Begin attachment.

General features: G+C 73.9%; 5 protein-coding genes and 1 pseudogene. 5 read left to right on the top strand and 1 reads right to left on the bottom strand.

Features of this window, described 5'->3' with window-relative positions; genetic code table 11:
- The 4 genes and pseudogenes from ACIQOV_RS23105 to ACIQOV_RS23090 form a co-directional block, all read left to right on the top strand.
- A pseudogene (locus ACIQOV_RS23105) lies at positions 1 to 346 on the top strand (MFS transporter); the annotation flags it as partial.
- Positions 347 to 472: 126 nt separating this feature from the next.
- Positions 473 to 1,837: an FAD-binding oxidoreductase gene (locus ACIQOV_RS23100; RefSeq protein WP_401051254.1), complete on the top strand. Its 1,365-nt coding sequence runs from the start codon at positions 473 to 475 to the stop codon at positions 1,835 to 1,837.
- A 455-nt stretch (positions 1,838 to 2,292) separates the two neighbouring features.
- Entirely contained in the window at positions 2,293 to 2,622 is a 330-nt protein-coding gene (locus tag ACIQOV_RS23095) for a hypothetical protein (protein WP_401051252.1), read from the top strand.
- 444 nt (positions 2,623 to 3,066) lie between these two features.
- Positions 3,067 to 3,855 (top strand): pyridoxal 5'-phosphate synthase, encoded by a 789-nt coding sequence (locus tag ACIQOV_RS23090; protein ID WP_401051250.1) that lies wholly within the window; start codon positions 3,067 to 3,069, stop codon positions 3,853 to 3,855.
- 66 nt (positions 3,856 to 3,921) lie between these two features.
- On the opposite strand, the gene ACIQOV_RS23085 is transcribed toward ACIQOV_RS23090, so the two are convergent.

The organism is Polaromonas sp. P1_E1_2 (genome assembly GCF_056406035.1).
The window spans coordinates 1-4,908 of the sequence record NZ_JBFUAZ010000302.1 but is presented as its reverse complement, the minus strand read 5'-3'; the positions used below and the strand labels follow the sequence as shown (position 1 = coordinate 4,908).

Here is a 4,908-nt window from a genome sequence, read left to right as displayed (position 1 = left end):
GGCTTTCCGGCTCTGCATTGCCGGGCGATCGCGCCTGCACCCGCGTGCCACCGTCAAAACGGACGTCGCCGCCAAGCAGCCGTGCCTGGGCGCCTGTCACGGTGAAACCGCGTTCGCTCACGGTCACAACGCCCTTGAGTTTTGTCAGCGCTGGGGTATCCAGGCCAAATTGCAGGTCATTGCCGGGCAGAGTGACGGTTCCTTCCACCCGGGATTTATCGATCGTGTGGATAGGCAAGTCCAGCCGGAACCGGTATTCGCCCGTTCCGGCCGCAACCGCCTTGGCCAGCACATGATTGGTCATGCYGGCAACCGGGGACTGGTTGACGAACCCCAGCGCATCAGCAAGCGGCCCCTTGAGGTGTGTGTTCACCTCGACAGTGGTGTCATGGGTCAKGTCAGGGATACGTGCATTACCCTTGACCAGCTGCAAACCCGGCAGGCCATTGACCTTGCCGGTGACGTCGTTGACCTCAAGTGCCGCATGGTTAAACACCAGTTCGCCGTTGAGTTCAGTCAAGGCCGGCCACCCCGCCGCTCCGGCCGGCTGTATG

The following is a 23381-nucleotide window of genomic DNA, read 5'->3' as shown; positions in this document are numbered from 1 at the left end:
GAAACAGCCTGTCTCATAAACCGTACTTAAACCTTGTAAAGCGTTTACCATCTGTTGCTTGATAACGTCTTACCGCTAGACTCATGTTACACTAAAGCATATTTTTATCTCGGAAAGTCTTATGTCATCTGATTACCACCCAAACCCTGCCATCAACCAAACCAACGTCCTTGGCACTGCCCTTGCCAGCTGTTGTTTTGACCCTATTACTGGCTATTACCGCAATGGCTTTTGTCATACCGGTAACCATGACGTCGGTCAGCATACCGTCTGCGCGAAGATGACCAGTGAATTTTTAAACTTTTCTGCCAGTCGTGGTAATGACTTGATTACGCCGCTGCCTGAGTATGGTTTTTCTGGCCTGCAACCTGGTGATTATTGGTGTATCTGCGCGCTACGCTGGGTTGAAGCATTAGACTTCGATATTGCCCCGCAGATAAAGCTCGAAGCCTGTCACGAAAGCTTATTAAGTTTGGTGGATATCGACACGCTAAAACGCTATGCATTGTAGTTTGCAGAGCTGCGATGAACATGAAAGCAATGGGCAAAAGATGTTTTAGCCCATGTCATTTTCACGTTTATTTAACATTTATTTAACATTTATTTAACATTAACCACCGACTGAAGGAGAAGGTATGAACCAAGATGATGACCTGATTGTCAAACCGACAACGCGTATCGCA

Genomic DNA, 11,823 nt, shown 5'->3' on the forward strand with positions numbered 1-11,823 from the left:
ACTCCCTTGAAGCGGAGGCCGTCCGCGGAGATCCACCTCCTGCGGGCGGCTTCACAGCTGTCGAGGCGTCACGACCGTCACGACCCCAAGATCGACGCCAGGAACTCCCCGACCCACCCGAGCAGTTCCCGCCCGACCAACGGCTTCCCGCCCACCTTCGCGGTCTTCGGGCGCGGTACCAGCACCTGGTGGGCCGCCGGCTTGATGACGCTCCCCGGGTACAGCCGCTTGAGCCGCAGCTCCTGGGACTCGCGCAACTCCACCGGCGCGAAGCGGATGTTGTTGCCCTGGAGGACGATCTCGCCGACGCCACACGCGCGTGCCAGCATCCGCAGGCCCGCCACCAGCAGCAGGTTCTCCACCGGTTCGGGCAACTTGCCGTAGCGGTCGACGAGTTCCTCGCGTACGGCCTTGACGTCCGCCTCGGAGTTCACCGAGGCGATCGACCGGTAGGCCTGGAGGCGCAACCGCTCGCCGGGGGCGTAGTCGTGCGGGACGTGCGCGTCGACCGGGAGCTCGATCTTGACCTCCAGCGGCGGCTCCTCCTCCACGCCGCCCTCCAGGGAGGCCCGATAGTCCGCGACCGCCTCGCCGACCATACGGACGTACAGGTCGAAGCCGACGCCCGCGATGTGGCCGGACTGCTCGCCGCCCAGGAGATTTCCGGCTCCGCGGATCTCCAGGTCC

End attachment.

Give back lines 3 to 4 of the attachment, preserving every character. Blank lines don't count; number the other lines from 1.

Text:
- The 4 genes and pseudogenes from ACIQOV_RS23105 to ACIQOV_RS23090 form a co-directional block, all read left to right on the top strand.
- A pseudogene (locus ACIQOV_RS23105) lies at positions 1 to 346 on the top strand (MFS transporter); the annotation flags it as partial.